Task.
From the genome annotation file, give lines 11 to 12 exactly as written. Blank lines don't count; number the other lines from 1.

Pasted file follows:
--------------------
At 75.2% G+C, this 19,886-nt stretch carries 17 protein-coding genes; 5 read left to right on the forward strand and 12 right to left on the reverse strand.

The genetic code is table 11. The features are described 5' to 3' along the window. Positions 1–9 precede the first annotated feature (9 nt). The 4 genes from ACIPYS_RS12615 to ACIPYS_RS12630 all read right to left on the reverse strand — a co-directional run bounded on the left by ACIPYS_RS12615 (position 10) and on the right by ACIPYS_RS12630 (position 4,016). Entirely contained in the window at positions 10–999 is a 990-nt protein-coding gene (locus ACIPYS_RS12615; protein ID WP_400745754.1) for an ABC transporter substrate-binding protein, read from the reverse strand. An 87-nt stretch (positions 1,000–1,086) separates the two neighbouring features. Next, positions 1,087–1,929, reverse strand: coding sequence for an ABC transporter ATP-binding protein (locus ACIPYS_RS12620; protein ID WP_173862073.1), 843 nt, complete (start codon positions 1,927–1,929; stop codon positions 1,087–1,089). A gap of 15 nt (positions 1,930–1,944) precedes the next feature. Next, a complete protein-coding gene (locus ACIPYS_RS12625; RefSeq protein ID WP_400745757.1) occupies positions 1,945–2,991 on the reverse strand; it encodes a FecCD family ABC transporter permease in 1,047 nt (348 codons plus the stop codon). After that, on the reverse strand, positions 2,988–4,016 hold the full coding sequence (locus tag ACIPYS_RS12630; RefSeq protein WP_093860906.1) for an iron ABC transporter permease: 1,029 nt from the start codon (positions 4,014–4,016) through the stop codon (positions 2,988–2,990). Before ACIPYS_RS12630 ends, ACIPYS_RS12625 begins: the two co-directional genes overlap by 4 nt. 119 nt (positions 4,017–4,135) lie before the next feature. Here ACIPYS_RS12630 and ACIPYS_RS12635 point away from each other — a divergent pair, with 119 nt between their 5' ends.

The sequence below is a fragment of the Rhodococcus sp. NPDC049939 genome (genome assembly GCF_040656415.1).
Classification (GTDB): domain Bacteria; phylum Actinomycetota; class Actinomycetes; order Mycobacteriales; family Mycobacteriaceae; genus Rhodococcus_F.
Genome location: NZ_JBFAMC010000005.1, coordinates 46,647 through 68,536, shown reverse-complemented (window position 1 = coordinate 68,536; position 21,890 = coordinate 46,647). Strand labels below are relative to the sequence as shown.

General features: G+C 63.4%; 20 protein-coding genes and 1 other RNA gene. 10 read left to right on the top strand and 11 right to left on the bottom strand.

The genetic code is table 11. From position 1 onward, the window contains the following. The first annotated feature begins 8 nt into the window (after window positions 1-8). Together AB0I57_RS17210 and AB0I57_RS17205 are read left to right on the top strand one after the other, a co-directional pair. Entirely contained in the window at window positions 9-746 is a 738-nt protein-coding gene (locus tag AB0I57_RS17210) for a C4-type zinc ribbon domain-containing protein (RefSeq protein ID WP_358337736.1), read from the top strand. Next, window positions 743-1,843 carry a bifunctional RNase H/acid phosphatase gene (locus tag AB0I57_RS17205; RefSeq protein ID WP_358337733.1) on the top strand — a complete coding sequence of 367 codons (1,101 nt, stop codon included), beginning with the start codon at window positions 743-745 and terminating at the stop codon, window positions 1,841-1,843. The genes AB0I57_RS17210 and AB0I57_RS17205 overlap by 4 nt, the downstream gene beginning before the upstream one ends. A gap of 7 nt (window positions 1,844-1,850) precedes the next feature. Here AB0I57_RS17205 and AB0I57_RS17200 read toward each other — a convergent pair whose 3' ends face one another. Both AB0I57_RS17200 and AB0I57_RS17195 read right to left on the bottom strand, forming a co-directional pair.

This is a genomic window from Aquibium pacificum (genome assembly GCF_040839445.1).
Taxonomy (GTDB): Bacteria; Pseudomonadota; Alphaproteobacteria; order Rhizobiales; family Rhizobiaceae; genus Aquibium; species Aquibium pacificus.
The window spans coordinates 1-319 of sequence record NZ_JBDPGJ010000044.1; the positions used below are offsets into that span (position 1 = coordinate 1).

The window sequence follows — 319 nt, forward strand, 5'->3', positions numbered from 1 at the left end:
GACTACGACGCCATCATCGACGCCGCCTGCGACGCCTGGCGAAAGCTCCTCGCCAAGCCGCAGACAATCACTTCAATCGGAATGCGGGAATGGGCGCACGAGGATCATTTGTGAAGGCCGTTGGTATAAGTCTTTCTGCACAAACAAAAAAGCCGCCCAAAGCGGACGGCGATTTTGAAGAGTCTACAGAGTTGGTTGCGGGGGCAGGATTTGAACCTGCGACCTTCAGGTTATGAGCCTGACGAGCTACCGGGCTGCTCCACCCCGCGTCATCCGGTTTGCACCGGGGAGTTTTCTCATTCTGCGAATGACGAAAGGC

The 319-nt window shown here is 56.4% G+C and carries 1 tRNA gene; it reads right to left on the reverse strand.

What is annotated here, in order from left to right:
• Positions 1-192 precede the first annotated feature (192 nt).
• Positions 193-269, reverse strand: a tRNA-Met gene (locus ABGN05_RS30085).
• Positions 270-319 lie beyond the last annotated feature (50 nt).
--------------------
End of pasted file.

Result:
The window sequence follows — 319 nt, forward strand, 5'->3', positions numbered from 1 at the left end:
GACTACGACGCCATCATCGACGCCGCCTGCGACGCCTGGCGAAAGCTCCTCGCCAAGCCGCAGACAATCACTTCAATCGGAATGCGGGAATGGGCGCACGAGGATCATTTGTGAAGGCCGTTGGTATAAGTCTTTCTGCACAAACAAAAAAGCCGCCCAAAGCGGACGGCGATTTTGAAGAGTCTACAGAGTTGGTTGCGGGGGCAGGATTTGAACCTGCGACCTTCAGGTTATGAGCCTGACGAGCTACCGGGCTGCTCCACCCCGCGTCATCCGGTTTGCACCGGGGAGTTTTCTCATTCTGCGAATGACGAAAGGC